Explanation of Position on Resolutions under Agenda Item 15 “Culture of Peace”

Theodore Ho
U.S. Mission to the United Nations
New York, New York
December 12, 2019


Thank you Madam President, Distinguished Facilitators of the Resolution, Esteemed Colleagues and Delegates,

The United States strongly believes in encouraging a culture of peace through the promotion of justice, democracy, human rights and fundamental freedoms, as well as by rejecting violence and addressing the root causes of conflict. In joining consensus on this resolution, we refer you to our remarks delivered on November 21, 2019 regarding our position with respect to the 2030 Agenda. This is the resolution on the, “Action on a Culture of Peace.”

I will now read our second Explanation of Position for World Chess Day. In joining consensus on this resolution, the United States refers delegations to our remarks delivered on November 21, 2019 regarding our position with respect to the 2030 Agenda, and prior statements regarding our position on the Beijing Declaration and Platform for Action.”

Madam President if you will indulge me, I will now read our final Explanation of Position for the resolution “Interreligious and Intercultural Dialogue.”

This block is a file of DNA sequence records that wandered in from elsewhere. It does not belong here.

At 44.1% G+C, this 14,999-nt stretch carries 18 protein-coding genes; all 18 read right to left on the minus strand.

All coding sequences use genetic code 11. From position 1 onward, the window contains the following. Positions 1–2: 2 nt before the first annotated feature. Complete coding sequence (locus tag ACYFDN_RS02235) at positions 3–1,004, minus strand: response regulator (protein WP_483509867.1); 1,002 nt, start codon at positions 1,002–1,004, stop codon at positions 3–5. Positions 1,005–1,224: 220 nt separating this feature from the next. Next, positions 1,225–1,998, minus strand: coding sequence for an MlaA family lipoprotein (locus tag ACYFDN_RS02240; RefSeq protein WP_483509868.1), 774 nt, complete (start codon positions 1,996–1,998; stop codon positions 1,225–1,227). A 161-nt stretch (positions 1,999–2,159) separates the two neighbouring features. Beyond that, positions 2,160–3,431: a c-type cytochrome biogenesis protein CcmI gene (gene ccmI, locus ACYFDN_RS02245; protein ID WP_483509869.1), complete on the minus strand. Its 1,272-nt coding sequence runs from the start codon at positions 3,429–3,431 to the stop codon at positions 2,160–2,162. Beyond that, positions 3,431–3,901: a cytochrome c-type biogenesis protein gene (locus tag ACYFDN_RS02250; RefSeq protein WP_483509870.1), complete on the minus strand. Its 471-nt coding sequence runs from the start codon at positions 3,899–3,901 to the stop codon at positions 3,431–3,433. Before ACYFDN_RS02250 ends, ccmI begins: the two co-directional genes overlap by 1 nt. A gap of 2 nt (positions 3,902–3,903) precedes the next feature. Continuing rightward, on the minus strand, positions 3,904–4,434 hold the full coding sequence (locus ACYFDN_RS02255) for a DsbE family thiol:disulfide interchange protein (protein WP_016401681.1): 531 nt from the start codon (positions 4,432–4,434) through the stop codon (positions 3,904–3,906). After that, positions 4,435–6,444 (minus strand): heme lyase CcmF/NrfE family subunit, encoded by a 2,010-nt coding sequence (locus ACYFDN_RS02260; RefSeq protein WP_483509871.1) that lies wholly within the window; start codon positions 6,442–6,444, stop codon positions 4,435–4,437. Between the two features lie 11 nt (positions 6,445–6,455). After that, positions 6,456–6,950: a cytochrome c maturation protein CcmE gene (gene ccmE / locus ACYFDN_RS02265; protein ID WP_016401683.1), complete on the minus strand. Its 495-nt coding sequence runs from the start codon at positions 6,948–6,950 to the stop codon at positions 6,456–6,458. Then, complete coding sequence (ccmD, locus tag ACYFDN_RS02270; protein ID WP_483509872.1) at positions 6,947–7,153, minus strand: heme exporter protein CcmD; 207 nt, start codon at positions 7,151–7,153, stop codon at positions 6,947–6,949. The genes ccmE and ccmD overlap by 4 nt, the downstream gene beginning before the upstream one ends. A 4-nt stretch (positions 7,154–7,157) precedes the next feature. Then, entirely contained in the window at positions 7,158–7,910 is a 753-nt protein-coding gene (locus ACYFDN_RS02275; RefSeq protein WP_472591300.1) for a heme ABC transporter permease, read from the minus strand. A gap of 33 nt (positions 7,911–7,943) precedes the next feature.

Madam President, Distinguished Facilitators Pakistan and the Philippines, and Esteemed Colleagues, the United States firmly supports efforts to promote interreligious and intercultural dialogue and cooperation, and we are pleased to join consensus on this resolution. However, we would like to take this opportunity to clarify important points.

The United States strongly supports the freedoms of expression and religion or belief. We oppose any attempts to unduly limit the exercise of these fundamental freedoms, and thus disassociate from OP13, as we had with respect to OP12 in 2018, because the text inaccurately suggests that protection for freedom of expression and freedom of religion or belief are at odds with one another. These two freedoms are mutually reinforcing, and both must be respected in order to achieve mutual respect and meaningful interreligious and intercultural dialogue.

Rather than seek restrictions to expression to deal with intolerance, the United States advocates for robust protections for speech, as well as the enforcement of appropriate legal regimes that deal with discriminatory acts and hate crimes.

We addressed further concerns in a general statement that was delivered on November 21.

I thank the Assembly for their time.